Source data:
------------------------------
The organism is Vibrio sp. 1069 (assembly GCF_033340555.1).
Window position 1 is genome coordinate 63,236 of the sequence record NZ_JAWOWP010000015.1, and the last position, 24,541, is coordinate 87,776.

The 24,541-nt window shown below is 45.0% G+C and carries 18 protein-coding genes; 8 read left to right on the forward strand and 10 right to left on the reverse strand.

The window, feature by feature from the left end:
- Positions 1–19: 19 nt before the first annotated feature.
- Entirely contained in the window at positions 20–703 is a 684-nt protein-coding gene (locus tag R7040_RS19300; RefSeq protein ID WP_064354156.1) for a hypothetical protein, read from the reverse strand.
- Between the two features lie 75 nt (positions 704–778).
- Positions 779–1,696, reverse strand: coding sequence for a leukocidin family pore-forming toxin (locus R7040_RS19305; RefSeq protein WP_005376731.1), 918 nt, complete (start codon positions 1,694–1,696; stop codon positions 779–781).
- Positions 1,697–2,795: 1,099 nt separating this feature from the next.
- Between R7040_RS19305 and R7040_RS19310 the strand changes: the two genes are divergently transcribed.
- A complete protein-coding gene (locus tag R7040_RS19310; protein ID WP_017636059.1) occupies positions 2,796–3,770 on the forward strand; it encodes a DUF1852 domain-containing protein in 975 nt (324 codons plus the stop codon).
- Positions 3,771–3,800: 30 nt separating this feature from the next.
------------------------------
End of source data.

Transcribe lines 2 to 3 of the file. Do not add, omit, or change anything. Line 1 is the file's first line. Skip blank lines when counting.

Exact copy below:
Window position 1 is genome coordinate 63,236 of the sequence record NZ_JAWOWP010000015.1, and the last position, 24,541, is coordinate 87,776.

The 24,541-nt window shown below is 45.0% G+C and carries 18 protein-coding genes; 8 read left to right on the forward strand and 10 right to left on the reverse strand.